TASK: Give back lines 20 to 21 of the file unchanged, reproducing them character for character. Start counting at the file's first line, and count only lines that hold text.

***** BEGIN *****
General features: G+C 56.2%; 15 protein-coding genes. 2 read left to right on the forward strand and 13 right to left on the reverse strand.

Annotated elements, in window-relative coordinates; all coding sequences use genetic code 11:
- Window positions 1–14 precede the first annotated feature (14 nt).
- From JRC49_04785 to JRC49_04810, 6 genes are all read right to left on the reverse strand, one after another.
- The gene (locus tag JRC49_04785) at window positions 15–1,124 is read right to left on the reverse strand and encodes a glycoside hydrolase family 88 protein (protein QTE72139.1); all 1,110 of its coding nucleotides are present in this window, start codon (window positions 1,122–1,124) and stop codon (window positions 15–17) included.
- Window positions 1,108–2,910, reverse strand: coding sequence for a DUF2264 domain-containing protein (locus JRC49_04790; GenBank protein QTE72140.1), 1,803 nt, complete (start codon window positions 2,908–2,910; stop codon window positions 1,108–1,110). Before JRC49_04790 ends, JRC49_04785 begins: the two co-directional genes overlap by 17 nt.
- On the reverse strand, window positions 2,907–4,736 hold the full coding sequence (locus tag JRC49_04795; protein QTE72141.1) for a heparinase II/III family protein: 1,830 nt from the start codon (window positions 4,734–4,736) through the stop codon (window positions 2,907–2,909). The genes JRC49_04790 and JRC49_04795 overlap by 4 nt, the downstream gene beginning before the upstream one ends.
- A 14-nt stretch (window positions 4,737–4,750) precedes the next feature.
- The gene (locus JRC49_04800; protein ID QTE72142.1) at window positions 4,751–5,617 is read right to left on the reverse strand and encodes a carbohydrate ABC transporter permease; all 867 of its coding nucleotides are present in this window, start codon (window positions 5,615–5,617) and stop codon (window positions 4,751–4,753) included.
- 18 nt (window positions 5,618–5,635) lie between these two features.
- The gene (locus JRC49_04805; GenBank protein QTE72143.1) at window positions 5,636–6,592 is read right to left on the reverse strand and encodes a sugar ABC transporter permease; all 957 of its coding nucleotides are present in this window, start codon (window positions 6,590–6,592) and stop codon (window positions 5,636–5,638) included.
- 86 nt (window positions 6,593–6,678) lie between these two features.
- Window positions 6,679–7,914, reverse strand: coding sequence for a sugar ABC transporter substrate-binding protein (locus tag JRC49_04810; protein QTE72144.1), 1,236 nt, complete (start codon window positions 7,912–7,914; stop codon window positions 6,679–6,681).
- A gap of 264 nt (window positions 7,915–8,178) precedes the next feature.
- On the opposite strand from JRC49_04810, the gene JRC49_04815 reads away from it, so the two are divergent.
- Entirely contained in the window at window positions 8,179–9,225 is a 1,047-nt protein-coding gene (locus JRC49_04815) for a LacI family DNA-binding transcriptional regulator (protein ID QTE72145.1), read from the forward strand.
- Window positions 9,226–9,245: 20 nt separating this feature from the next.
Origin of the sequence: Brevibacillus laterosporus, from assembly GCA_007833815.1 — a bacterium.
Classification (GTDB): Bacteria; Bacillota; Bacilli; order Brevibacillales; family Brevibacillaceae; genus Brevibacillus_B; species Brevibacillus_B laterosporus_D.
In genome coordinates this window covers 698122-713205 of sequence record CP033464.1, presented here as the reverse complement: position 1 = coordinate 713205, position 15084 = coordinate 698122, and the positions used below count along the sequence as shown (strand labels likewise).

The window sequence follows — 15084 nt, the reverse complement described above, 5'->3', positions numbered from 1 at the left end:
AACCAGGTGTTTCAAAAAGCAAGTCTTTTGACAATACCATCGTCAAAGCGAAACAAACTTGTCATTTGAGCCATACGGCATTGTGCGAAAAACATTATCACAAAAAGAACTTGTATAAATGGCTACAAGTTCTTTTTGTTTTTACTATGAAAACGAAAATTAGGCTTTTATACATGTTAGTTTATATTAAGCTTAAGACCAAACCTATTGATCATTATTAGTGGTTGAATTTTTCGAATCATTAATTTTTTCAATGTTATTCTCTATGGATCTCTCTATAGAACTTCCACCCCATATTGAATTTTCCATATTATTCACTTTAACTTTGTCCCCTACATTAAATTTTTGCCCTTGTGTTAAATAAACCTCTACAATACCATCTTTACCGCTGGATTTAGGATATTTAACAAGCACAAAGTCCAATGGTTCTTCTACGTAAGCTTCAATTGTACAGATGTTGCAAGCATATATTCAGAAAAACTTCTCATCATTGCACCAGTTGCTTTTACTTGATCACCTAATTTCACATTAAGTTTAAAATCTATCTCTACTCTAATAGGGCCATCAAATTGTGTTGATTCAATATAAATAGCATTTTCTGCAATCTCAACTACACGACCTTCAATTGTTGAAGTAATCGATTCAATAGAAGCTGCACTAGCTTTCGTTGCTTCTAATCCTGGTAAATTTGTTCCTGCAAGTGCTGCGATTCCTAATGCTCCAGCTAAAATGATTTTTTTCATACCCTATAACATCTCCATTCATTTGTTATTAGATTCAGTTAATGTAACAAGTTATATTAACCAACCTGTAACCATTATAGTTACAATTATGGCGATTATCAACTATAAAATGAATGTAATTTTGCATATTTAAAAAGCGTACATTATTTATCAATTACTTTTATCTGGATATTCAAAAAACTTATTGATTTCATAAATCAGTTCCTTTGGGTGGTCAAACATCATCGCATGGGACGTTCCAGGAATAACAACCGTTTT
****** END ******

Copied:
In genome coordinates this window covers 698122-713205 of sequence record CP033464.1, presented here as the reverse complement: position 1 = coordinate 713205, position 15084 = coordinate 698122, and the positions used below count along the sequence as shown (strand labels likewise).

The window sequence follows — 15084 nt, the reverse complement described above, 5'->3', positions numbered from 1 at the left end: